Wednesday, March 7, 2007

list of major changes in 11th

The following was recently posted to the UPA website (and you can download it from there: www.upa.org/ultimate/rules/11th_links), but we thought we should post it here as well. This is a list of short summaries of the changes in the 11th edition that are most likely to affect how the game is played. Some of these have already been addressed in greater depth on this blog, and others we haven't gotten to yet.

-peri

The 11th edition- summary of most important changes
For those of you that just want the quick and dirty “highlights” of the the 11th edition, here are the changes that will most likely affect the way the game is played (please note that these are layman’s summaries only- for official language please consult the rules themselves):

Thrower/marker fouls are clarified. A distinction is made between contact with the marker’s arms/legs vs. torso. Basically, if there’s contact between the thrower and the marker’s arms/legs, it’s a foul on the marker unless their arms/legs were completely stationary. If there’s contact between the thrower and the marker’s torso, it’s a foul on whoever initiated the contact (unless the marker is also violating a marking rule, like disc space). However, if this contact occurs as a result of the thrower and marker both vying for the same unoccupied position, and therefore it’s unclear who “initiated” the contact, it’s a foul on the marker. [11th Ref: XVI.H.3.a)]

Disc space” is now a marking violation (see below). The new definition of disc space now includes provisions against wrapping one’s arms around the thrower and straddling the pivot foot. This is done by defining disc space as the space between the thrower and “any line segment between two points on the marker’s body”. What this means is that if an imaginary line is drawn that connects the fingertips of a marker’s two hands (for example), that line cannot touch any point on the thrower’s body, and has to be one disc’s diameter away from the thrower’s torso and pivot. In addition, the fact that this is now a call has the added benefit that if the thrower is being fouled on the mark, he or she can choose to call the disc space violation instead of calling a foul (see below for why this is a benefit). [11th Ref: XIV.B.3.]

Marking violations (disc space, fast count, double team, and vision blocking) can now be called an unlimited number of times during a stall count, without stopping play. Just like in the 10th edition, when these violations are called the marker has to drop their count by one. Furthermore, if a marking violation is called, the marker is not allowed to resume their count until he or she rectifies the violation. [11th Ref: XIV.B.]

When a pick is called, all players return to where they were when the call was made (or when the throw went up, if the disc was thrown). After that, the picked defender then moves to regain the relative position lost due to the pick. Furthermore, if a picked defender did not have a play on the disc, the disc stays with the receiver. In addition, it is no longer relevant whether the pick occured before or after the throw- only whether it affected or did not affect the play. [11th Refs: XVI.C.4.; XVI.I.3.; XVI.C.2.b)(2)]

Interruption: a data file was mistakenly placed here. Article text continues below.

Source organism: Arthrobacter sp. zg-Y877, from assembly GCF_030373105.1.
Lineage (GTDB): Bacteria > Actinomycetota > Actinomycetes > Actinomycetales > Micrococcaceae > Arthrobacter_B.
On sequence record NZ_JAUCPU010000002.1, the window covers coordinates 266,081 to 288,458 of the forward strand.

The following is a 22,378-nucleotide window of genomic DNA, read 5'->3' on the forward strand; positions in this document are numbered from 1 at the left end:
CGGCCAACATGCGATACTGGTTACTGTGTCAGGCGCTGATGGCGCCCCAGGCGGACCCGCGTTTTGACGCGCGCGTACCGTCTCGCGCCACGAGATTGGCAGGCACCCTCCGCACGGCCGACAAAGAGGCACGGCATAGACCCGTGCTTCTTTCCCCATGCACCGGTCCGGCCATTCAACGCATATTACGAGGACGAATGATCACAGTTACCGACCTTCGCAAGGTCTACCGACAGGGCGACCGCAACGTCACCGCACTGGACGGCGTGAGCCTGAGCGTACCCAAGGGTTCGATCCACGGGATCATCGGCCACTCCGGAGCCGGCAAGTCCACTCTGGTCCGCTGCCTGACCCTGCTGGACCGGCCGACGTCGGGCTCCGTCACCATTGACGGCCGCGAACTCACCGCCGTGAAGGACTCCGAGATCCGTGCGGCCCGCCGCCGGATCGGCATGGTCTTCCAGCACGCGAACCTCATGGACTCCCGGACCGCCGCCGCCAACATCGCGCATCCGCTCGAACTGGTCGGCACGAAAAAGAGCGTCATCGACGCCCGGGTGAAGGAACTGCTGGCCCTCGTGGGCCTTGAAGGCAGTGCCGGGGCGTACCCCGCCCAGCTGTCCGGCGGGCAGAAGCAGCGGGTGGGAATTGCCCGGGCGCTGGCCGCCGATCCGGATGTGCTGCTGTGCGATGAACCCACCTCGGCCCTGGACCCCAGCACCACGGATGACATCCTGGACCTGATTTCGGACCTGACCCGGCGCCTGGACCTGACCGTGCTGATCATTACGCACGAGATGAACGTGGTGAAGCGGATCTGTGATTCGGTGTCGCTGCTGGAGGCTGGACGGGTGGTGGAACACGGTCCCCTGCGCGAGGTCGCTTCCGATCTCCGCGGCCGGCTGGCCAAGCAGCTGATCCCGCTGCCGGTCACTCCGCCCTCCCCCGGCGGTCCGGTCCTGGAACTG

A disc is generally checked in at the site of the infraction. What this means is that if there’s an uncontested receiving foul in the endzone, the disc is checked in at the spot of the foul, after which everyone is free to move and the receiver can carry the disc to the endzone line and put it in play. [11th Refs: XVI.H.3.b)(2); X.C.]

Penalties for offsides and time violations can now be instituted in Observed games. These are the same penalties that have been in effect for the College Series (under the “Supplemental Enforcement Provisions/X-Rules/Callahan Rules”). [11th Refs: VIII.B.4.e); VIII.C.4.]

The requirement of acknowledging a goal has been removed. In addition, if a player catches a pass in the endzone in which they’re trying to score, but doesn’t realize it and throws an incomplete pass, any player with best perspective can overrule the turnover and award the goal. However, if opposing players who both have best perspective can’t agree on the call, the turnover stands. [11th Refs: XI.A.; XI.C.]

In the endzone, an uncontested foul on a receiver after a catch has been made that results in a loss of possession is a goal (this covers a strip, but is extended to all fouls that occur after possession is gained). [11th Ref: XI.A.2.]

Uncontested offensive violations other than picks (for example, travels) are now treated like uncontested offensive fouls, such that the stall count does not revert to 6 if it was over 6, but comes in at the last number uttered plus one (but never higher than 9). [11th Ref: XIV.A.5.a)(2)]

The requirement for a one-second pause between the word “stalling” and the first number of the stall count has been removed. In addition, the stall count can never come in higher than “stalling nine”. [11th Refs: XIV.A.1.a); XIV.A.5.]